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  1. #1
    Join Date
    Nov 2009
    Location
    Durango, Colorado, USA
    Posts
    22

    Question Splitting a Top-bar hive

    Hello everyone,

    I'm sure I'm overthinking this whole issue, but I am curious to read what "splitting" method you guys use. I am new to beekeeping and I'm just planning ahead and researching as much as possible. When I took a beekeeping course, the instructor explained how he does splits and this is basically what he does when he sees advanced swarm queen cells.

    • Finds the Old Queen and moves the Brood comb where she's at and 2 other brood combs to a new hive. (all the bees on these combs are also taken to the new hive)
    • Moves 2 honey combs (and the bees on these combs) and places one on each side of the brood combs
    • Inserts empty bars at the ends


    So the new hive will look like this:
    Empty Bars, Honey, Brood, Brood with Queen, Brood, Honey, Empty Bars

    The old hive is now left to finish raising a new queen.

    I've seen online or in books where some leave the Old Queen in the Current hive and move the brood comb with the Queen cells and some honey comb to the new hive instead.

    Which method do you guys use? Or do you have your own variation or method that you feel works best?
    Last edited by luigee; 11-25-2009 at 11:08 PM.
    Listen to the Bees and they will guide you

  2. #2
    Join Date
    Jul 2009
    Location
    Dalkeith, Ont, Canada
    Posts
    206

    Default Re: Splitting a Top-bar hive

    Well the guy I worked for made nukes, he removed 1 honey 2 brood from a hive and added a queen cell. I would rather remove the queen cells this would hopefully disrupt the mother hive less since they would still have a laying queen. I don't know yet though, since I have yet to split my hives (new beek) I can only speculate.
    Funny story though, when I went to move my 2 langs into my new tbh I happened to open them just when the queens were all coming out, kept some frames of honey for latter emergency feeding in a covered super inside. When I checked a few days latter I found a virgin queen and a small colony inside the super in my house! Put em outside in one of my tbh, they are doing well hopefully they will make it through the winter.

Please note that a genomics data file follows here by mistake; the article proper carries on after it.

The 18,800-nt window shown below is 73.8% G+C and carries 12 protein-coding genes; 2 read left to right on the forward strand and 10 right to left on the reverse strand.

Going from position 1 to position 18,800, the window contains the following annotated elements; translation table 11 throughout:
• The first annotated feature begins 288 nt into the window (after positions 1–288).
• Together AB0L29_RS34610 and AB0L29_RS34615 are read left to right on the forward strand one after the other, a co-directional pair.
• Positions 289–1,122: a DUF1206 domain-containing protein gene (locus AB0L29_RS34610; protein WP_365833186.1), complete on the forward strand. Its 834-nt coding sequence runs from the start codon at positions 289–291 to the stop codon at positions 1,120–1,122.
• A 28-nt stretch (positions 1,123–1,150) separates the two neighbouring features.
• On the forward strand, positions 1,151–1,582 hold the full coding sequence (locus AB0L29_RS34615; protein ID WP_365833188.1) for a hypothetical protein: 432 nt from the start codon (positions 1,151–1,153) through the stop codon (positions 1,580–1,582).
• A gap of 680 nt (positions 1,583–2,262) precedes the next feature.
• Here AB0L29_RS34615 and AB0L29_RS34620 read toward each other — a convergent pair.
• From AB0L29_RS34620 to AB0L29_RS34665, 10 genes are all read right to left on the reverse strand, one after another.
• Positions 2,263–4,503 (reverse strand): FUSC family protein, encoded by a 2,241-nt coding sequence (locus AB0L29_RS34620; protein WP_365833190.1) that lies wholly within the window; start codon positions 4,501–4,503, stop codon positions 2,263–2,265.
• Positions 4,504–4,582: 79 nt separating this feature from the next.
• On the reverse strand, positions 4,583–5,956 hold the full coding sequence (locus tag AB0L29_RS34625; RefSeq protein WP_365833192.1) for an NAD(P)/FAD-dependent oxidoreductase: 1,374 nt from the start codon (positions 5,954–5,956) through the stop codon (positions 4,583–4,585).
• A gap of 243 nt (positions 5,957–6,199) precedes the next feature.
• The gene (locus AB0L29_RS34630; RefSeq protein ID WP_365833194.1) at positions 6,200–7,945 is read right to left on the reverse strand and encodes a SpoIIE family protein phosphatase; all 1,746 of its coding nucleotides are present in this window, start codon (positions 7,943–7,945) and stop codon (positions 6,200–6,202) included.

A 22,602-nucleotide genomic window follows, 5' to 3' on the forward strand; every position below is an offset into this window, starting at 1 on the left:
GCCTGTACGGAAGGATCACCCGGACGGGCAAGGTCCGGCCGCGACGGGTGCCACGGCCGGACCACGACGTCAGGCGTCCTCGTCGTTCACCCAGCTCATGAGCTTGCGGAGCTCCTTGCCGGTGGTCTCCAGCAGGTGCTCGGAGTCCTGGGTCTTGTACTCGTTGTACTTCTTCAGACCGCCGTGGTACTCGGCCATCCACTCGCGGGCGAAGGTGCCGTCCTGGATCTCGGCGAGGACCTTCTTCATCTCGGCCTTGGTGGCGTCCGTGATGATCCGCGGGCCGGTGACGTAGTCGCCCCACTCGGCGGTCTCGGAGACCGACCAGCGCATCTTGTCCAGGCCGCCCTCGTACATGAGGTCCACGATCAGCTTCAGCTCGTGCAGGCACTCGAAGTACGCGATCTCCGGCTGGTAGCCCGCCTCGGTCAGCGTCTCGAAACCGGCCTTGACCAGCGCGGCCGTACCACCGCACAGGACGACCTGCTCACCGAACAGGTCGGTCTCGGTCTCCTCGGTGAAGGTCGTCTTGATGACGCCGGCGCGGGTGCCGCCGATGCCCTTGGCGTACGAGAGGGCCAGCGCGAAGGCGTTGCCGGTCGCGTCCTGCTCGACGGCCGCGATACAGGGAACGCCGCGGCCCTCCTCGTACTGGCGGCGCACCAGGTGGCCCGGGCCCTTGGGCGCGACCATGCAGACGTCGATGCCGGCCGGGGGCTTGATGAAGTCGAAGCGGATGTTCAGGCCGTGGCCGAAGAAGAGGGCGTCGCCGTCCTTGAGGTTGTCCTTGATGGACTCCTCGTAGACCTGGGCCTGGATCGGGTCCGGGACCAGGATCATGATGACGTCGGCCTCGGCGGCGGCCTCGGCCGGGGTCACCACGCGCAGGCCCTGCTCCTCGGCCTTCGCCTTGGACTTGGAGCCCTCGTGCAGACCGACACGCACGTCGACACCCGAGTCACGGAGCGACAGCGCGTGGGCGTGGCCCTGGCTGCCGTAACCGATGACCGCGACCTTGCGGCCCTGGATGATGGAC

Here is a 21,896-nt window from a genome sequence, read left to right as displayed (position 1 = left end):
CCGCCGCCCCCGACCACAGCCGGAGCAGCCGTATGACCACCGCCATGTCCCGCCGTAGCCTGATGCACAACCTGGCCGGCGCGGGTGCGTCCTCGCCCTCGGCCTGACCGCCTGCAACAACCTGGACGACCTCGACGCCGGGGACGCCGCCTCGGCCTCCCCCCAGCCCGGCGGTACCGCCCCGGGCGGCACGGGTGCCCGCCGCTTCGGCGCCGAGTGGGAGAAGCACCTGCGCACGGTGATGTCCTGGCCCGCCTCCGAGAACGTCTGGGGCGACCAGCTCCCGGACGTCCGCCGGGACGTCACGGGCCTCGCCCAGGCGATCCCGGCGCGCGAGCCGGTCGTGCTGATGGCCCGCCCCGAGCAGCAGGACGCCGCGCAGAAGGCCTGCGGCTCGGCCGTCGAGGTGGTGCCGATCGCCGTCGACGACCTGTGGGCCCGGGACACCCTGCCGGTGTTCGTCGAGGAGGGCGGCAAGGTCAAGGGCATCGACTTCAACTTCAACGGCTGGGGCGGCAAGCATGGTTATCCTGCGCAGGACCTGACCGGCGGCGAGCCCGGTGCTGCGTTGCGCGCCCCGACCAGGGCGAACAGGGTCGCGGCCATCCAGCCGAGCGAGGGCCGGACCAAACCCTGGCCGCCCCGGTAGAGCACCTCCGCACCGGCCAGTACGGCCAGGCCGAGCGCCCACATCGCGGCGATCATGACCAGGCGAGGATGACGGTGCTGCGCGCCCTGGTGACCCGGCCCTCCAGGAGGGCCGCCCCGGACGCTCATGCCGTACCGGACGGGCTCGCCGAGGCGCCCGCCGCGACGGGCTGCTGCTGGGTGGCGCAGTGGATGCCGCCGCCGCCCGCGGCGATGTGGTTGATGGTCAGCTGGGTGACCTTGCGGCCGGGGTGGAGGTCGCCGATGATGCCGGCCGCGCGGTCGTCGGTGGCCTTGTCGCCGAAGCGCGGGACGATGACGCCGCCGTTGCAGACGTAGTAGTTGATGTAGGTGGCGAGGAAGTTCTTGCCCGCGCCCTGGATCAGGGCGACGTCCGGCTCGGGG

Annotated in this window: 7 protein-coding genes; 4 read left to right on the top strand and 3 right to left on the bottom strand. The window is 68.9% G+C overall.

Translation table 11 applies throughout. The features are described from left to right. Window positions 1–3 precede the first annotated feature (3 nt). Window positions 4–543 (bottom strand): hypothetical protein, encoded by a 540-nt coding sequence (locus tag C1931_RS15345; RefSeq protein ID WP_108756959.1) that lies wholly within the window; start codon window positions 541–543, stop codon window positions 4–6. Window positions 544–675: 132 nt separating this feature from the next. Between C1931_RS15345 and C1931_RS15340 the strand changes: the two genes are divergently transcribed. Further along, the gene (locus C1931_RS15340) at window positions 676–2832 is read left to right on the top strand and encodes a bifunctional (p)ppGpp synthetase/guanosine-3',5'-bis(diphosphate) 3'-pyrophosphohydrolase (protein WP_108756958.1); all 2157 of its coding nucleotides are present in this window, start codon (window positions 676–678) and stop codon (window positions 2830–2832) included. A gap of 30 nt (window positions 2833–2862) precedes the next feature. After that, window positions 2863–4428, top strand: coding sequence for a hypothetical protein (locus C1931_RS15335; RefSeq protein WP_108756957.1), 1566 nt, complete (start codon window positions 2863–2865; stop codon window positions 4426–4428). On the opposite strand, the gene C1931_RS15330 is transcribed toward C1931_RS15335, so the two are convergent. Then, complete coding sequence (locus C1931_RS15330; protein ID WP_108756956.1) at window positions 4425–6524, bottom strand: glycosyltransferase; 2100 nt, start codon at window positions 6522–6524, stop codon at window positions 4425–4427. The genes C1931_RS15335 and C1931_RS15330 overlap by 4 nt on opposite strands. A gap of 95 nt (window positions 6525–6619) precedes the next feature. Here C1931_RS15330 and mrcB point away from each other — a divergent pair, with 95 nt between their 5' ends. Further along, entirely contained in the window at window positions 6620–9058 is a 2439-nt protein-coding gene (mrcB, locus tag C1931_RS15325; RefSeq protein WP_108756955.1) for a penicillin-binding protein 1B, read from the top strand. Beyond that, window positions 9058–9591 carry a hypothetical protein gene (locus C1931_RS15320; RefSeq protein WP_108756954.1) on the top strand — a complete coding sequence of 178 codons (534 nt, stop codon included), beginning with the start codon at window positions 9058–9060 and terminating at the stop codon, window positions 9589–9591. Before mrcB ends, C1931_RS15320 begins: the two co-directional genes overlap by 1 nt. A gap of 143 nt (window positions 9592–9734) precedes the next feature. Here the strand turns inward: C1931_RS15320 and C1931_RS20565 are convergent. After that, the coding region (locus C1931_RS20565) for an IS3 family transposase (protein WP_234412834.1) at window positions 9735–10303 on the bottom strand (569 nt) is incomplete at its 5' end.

Sam.

  3. #3
    Join Date
    Aug 2002
    Location
    Nehawka, Nebraska USA
    Posts
    45,925

    Default Re: Splitting a Top-bar hive

    Assuming two boxes and enough bars, one method is just "deal" the combs. One for you and one for you. You can slip the ones staying forward in the established hive and take every other comb and give it to the new hive. Whichever one is queenless will raise a queen. Whichever one isn't won't need to. If you happen to see the queen, I'd give her to the new one as the drift will favor the old one.
    Michael Bush bushfarms.com/bees.htm "Everything works if you let it." ThePracticalBeekeeper.com 40y 200h 37yTF

  4. #4
    Join Date
    Nov 2009
    Location
    Durango, Colorado, USA
    Posts
    22

    Default Re: Splitting a Top-bar hive

    Sam and Michael,

    thanks for your responses. I appreciate the feedback.
    Listen to the Bees and they will guide you

  5. #5
    Join Date
    Jul 2009
    Location
    Dalkeith, Ont, Canada
    Posts
    206

    Default Re: Splitting a Top-bar hive

    O yes I had forgotten about this, the older bees will go back to the old hive location so you end up loosing bees in your new hive, gota consider that when spliting.


    Sam.

  6. #6
    Join Date
    Dec 2008
    Location
    Phoenixville, PA
    Posts
    579

    Default Re: Splitting a Top-bar hive

    Last year I split my four hives to prevent swarming. I thought by kidnapping the queen into a nuc that the host hive would scramble to raise a new queen and not swarm. My thinking was that if the honey flow was going, the emerging bees would maintain the foraging army and total numbers will be better than what's left after a swarm. Also, by interrupting the brood cycle, I'd also interrupt the mite cycle.

    Didn't work.

    Our SE PA spring was rainy and cold, all the blooms where pushed back three weeks and I had a miserable harvest.

    The flow may have then lined up with the eventual decline in the number of foragers while a new queen got established.

    I saw the small hive beetle for the first time. I read recently that the pheromones from a queenless hive attract them. I'm using the beetle barn, but as of yesterday they didn't catch any.